Jason hasn’t had a drink in over five years. He attends 12-Step meetings and offers some pretty good advice at times. He even gets asked to share his story at recovery group meetings. On the outside, Jason looks like he’s got himself together. He has this whole sobriety thing down.
Meanwhile, at home and at work Jason is a completely different man. Sure, he’s sober, but just ask his coworkers and his wife to describe him and you’ll hear them say things like the following:
- “He’s not a very nice guy. He’s controlling, short-fused and egotistical. He walks around like he’s God’s gift to earth and doesn’t give a lick about anyone but himself.”
- “All he does is talk about himself. He lies. He does whatever it takes to get ahead.”
- “I don’t trust him as far as I can throw him.”
- “He’s emotionally absent. He won’t help me with the kids and God forbid I ask him to take the trash out.”
Why do you think this is? Why can Jason be looked upon so favorably at his 12-Step meetings but so miserably by others outside of them?
The Cold, Hard Truth About Abstinence
The answer to the question lies in the difference between abstinence and recovery. Abstinence means to no longer do something. In Jason’s case, this would be drinking. He put down the booze five years ago and he attends meetings regularly. However, he has yet to really embrace a life of “recovery.”
Recovery is more than simply putting down the drink or drug—rather, it’s embarking on an inner path of personal and spiritual growth. While abstinence is the necessary foundation for starting this journey, true recovery is taking time and actions toward grooming your mental, emotional and spiritual aspect of being.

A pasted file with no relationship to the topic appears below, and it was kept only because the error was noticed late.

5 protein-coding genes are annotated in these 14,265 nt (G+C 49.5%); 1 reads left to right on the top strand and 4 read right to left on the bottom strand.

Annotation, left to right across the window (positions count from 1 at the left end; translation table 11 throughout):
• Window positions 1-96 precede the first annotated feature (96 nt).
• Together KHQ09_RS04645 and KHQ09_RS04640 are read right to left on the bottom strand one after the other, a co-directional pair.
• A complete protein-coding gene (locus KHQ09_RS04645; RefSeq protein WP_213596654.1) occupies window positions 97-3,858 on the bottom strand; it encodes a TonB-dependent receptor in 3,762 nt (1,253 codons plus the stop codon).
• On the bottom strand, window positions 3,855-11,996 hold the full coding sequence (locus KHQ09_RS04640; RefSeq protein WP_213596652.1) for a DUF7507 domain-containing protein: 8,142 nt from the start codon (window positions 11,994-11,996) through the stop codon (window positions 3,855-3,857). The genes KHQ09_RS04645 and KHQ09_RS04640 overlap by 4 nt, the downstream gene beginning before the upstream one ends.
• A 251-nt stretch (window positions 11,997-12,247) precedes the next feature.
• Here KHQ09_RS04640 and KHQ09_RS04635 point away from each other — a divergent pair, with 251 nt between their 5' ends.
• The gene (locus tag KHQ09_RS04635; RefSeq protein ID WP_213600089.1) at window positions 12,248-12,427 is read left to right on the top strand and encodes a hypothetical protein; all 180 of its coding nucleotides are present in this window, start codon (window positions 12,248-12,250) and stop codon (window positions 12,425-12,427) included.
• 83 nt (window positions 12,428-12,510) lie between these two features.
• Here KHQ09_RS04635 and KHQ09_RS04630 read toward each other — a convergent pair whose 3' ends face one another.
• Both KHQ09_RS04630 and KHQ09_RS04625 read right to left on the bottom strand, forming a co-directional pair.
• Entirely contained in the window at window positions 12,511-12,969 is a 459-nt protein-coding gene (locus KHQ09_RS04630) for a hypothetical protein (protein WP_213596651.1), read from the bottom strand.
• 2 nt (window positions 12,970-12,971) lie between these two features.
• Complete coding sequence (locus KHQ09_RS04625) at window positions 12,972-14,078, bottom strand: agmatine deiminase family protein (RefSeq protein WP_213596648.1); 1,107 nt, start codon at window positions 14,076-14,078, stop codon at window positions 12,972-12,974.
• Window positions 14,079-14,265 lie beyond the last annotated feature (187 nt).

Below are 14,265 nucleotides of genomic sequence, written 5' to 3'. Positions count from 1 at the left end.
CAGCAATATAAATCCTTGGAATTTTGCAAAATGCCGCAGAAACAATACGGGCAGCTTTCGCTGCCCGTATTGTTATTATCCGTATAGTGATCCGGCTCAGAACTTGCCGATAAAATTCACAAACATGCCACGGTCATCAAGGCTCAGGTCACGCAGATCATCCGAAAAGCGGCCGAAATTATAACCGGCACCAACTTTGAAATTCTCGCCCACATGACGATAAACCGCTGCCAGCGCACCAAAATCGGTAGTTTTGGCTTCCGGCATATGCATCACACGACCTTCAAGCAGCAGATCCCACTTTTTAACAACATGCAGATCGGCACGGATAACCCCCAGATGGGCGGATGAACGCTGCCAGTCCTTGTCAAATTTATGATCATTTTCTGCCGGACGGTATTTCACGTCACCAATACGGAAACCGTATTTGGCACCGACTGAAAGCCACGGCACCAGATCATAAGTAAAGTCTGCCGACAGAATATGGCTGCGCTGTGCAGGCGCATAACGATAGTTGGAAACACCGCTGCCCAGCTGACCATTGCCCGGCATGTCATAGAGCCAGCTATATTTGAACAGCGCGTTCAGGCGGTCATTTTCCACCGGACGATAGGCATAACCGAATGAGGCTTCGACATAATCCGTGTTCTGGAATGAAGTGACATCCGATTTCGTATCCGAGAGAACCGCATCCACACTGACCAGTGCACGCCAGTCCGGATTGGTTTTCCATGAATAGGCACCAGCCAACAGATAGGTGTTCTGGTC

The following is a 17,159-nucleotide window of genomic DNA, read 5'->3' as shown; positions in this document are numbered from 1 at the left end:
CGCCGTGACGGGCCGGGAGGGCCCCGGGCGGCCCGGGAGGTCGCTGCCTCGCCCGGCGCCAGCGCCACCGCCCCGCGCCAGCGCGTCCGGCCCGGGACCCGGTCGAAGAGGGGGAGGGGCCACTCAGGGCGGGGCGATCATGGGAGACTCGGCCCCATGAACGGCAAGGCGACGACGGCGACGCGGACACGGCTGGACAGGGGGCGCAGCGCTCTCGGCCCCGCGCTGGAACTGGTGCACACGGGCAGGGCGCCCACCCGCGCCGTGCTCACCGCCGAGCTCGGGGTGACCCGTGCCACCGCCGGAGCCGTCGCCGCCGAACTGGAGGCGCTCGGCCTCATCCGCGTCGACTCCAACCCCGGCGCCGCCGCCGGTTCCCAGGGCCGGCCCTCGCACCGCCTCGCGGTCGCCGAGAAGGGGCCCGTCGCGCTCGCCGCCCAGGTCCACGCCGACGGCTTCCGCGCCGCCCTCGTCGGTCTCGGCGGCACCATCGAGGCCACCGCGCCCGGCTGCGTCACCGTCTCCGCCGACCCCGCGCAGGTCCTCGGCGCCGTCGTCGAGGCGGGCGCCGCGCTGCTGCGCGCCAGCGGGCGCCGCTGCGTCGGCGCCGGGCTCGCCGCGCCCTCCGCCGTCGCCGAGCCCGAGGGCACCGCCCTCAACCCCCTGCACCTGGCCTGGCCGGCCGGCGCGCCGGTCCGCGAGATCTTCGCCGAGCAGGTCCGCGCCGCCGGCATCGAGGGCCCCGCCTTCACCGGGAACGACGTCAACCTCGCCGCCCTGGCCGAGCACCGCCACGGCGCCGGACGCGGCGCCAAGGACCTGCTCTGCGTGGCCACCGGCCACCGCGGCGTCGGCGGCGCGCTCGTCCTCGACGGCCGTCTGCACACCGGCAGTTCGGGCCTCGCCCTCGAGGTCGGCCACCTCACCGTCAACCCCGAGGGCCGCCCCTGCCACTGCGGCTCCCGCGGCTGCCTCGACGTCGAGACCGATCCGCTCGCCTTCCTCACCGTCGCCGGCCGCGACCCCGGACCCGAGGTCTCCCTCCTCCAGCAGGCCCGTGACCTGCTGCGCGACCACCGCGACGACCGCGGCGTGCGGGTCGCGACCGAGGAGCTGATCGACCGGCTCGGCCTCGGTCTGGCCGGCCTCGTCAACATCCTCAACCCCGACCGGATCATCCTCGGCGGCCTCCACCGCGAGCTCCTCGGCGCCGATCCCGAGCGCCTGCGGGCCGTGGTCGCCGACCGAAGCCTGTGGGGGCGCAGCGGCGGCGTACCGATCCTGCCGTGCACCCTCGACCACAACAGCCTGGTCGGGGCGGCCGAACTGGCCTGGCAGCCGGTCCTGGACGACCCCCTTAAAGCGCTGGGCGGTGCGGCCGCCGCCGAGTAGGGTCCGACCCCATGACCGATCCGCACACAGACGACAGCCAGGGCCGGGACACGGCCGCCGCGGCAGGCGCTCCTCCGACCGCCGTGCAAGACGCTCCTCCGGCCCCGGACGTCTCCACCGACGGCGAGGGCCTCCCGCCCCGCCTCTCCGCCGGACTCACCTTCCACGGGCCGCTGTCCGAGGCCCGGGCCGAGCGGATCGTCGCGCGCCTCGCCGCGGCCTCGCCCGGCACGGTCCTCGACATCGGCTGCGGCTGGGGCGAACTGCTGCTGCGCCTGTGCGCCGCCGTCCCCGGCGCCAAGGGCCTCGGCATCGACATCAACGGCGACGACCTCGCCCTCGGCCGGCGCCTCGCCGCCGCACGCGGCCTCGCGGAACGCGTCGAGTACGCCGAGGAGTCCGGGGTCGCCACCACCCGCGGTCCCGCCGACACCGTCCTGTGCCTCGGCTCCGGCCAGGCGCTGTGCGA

Think of a flower, for instance. You start with a seed but in order for it to grow, you’ve got to plant it and water it regularly. To use this as a metaphor, abstinence is the seed, planting it is the decision to get on the path to recovery and the act of watering symbolizes taking actual action toward growth. In the end, the result in your life will be as rewarding and beautiful as a blooming rose.
The Journey to Recovery
If we go back to Jason’s story, we see that he never embraced inner change. He simply stopped drinking. Some people call that a “dry drunk.” Why? Because he refused to do “inner work.” He never took action to really make himself a better person. Instead, he simply played the part while at meetings. Recovery is much more than not picking up a drink. It’s even more than just attending a meeting. Recovery is applying techniques and tools to foster inner awareness and growth.
Here are just some of the ways you can do this:
- Contend with some of the root reasons why you have seething anger deep down inside.
- Commit to a season of counseling in order to dig deep for personal change.
- Get through life’s problems using healthy coping skills.
- “Recover” from anything in you that you’re not happy with (other addictions, depression, anxiety, rage, etc.)
- Humble yourself to reach out for help when you need it.
- Believe that you can become a better person and add value to humanity.
- Reach out to others who need help.
If you’re sober, take some time to really think about whether you’re “recovering” or not. Are you doing “the work” or simply abstaining from the drink? How would your coworkers, spouse, family members and friends describe you?
Recovery is a highly individualistic path and there are various avenues you can take to succeed. Some choose to attend 12-Step meetings, counseling sessions or seminars; others read books, take the spiritual route and so on. Why not see what works for you? And as you take steps towards your journey, remember that abstaining from drugs and alcohol is a wonderful thing, along with recovery.